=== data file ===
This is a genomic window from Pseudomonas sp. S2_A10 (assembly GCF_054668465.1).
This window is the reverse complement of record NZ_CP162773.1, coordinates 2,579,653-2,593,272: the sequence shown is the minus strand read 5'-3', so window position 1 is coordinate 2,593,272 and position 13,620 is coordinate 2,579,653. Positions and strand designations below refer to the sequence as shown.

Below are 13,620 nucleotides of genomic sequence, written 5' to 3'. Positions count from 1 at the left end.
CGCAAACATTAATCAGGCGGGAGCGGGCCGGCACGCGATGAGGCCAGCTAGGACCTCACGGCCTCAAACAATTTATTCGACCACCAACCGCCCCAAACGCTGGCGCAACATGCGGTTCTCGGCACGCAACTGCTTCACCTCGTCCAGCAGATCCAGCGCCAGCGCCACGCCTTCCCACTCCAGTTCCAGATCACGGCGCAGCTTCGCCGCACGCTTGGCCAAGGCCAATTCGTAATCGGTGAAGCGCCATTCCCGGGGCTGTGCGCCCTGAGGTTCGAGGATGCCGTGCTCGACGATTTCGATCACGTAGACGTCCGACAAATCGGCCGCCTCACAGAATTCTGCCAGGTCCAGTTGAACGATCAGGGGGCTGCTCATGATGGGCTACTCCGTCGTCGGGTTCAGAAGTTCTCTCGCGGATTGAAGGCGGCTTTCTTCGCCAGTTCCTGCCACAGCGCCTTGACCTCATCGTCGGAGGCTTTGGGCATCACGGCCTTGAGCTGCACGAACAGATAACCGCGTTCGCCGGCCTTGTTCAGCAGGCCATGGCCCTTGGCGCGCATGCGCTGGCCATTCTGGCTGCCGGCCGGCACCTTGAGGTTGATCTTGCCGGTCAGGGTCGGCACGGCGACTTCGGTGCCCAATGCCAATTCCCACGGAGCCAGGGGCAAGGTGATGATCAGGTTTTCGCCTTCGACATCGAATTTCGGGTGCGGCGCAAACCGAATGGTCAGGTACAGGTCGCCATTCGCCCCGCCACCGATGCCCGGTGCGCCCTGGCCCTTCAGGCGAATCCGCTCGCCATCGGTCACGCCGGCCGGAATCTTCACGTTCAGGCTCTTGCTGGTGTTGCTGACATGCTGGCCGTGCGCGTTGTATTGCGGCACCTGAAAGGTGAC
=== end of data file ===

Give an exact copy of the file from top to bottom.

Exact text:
This is a genomic window from Pseudomonas sp. S2_A10 (assembly GCF_054668465.1).
This window is the reverse complement of record NZ_CP162773.1, coordinates 2,579,653-2,593,272: the sequence shown is the minus strand read 5'-3', so window position 1 is coordinate 2,593,272 and position 13,620 is coordinate 2,579,653. Positions and strand designations below refer to the sequence as shown.

Below are 13,620 nucleotides of genomic sequence, written 5' to 3'. Positions count from 1 at the left end.
CGCAAACATTAATCAGGCGGGAGCGGGCCGGCACGCGATGAGGCCAGCTAGGACCTCACGGCCTCAAACAATTTATTCGACCACCAACCGCCCCAAACGCTGGCGCAACATGCGGTTCTCGGCACGCAACTGCTTCACCTCGTCCAGCAGATCCAGCGCCAGCGCCACGCCTTCCCACTCCAGTTCCAGATCACGGCGCAGCTTCGCCGCACGCTTGGCCAAGGCCAATTCGTAATCGGTGAAGCGCCATTCCCGGGGCTGTGCGCCCTGAGGTTCGAGGATGCCGTGCTCGACGATTTCGATCACGTAGACGTCCGACAAATCGGCCGCCTCACAGAATTCTGCCAGGTCCAGTTGAACGATCAGGGGGCTGCTCATGATGGGCTACTCCGTCGTCGGGTTCAGAAGTTCTCTCGCGGATTGAAGGCGGCTTTCTTCGCCAGTTCCTGCCACAGCGCCTTGACCTCATCGTCGGAGGCTTTGGGCATCACGGCCTTGAGCTGCACGAACAGATAACCGCGTTCGCCGGCCTTGTTCAGCAGGCCATGGCCCTTGGCGCGCATGCGCTGGCCATTCTGGCTGCCGGCCGGCACCTTGAGGTTGATCTTGCCGGTCAGGGTCGGCACGGCGACTTCGGTGCCCAATGCCAATTCCCACGGAGCCAGGGGCAAGGTGATGATCAGGTTTTCGCCTTCGACATCGAATTTCGGGTGCGGCGCAAACCGAATGGTCAGGTACAGGTCGCCATTCGCCCCGCCACCGATGCCCGGTGCGCCCTGGCCCTTCAGGCGAATCCGCTCGCCATCGGTCACGCCGGCCGGAATCTTCACGTTCAGGCTCTTGCTGGTGTTGCTGACATGCTGGCCGTGCGCGTTGTATTGCGGCACCTGAAAGGTGAC